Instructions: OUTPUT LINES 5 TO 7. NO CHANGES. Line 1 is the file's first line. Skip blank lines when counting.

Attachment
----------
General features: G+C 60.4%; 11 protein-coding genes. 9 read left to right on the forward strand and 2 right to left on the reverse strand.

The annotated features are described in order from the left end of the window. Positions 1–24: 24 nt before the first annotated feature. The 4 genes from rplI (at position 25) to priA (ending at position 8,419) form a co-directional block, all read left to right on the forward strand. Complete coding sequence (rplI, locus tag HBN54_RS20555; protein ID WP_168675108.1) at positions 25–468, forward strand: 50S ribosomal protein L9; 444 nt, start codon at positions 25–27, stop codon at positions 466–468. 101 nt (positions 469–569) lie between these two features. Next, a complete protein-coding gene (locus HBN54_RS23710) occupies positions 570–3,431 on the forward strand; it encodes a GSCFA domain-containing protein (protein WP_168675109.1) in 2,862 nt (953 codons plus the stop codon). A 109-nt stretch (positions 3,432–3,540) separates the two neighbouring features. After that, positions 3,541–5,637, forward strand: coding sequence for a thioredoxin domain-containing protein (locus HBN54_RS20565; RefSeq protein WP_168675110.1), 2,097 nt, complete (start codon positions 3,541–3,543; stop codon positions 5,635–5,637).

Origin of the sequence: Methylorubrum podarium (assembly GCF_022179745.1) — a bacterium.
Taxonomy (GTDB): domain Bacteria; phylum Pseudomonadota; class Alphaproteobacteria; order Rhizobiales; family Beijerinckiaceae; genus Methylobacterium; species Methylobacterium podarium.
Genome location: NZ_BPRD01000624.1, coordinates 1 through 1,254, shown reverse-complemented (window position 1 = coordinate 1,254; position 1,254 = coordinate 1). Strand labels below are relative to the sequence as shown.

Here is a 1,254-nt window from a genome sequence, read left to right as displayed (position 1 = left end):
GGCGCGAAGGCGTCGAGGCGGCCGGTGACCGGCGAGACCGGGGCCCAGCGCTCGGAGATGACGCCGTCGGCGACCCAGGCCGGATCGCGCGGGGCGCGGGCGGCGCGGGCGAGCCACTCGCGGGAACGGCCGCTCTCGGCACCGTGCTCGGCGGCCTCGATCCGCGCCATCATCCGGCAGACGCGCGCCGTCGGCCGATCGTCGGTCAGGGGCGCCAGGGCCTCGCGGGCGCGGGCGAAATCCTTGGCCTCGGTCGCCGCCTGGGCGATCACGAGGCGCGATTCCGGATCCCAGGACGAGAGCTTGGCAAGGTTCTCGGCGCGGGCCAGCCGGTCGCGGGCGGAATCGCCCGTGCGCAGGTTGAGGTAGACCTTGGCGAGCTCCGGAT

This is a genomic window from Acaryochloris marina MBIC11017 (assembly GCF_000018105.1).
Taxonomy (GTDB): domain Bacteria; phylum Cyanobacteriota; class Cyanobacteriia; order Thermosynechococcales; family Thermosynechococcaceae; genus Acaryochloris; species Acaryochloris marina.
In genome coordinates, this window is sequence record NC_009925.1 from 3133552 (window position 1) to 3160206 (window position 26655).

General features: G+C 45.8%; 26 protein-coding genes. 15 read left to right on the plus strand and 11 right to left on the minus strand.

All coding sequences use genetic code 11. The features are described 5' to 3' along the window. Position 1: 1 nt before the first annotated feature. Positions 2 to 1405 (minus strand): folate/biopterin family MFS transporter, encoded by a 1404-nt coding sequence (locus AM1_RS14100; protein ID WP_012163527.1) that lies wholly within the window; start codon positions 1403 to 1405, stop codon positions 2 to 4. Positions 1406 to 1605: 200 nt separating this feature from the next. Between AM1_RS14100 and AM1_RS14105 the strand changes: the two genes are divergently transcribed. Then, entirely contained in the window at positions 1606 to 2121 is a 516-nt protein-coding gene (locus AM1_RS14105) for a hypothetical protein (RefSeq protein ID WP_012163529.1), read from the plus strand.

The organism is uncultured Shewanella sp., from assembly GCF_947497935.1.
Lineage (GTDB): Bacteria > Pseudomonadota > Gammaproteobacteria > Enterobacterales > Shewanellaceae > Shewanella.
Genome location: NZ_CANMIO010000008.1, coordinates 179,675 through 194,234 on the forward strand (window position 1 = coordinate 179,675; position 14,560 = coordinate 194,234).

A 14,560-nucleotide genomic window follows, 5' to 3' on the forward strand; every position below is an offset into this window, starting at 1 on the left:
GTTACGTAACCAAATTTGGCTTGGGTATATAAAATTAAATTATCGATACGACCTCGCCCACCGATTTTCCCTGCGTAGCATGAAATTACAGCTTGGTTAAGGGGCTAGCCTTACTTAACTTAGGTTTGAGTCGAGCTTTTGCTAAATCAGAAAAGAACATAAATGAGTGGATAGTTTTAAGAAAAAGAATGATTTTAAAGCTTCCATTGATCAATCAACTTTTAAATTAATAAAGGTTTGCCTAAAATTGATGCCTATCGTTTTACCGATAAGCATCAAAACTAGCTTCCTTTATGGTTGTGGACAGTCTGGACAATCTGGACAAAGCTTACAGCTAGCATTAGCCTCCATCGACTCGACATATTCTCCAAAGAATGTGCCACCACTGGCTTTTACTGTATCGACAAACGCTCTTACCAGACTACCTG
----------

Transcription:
Genome location: NZ_BPRD01000624.1, coordinates 1 through 1,254, shown reverse-complemented (window position 1 = coordinate 1,254; position 1,254 = coordinate 1). Strand labels below are relative to the sequence as shown.

Here is a 1,254-nt window from a genome sequence, read left to right as displayed (position 1 = left end):
GGCGCGAAGGCGTCGAGGCGGCCGGTGACCGGCGAGACCGGGGCCCAGCGCTCGGAGATGACGCCGTCGGCGACCCAGGCCGGATCGCGCGGGGCGCGGGCGGCGCGGGCGAGCCACTCGCGGGAACGGCCGCTCTCGGCACCGTGCTCGGCGGCCTCGATCCGCGCCATCATCCGGCAGACGCGCGCCGTCGGCCGATCGTCGGTCAGGGGCGCCAGGGCCTCGCGGGCGCGGGCGAAATCCTTGGCCTCGGTCGCCGCCTGGGCGATCACGAGGCGCGATTCCGGATCCCAGGACGAGAGCTTGGCAAGGTTCTCGGCGCGGGCCAGCCGGTCGCGGGCGGAATCGCCCGTGCGCAGGTTGAGGTAGACCTTGGCGAGCTCCGGAT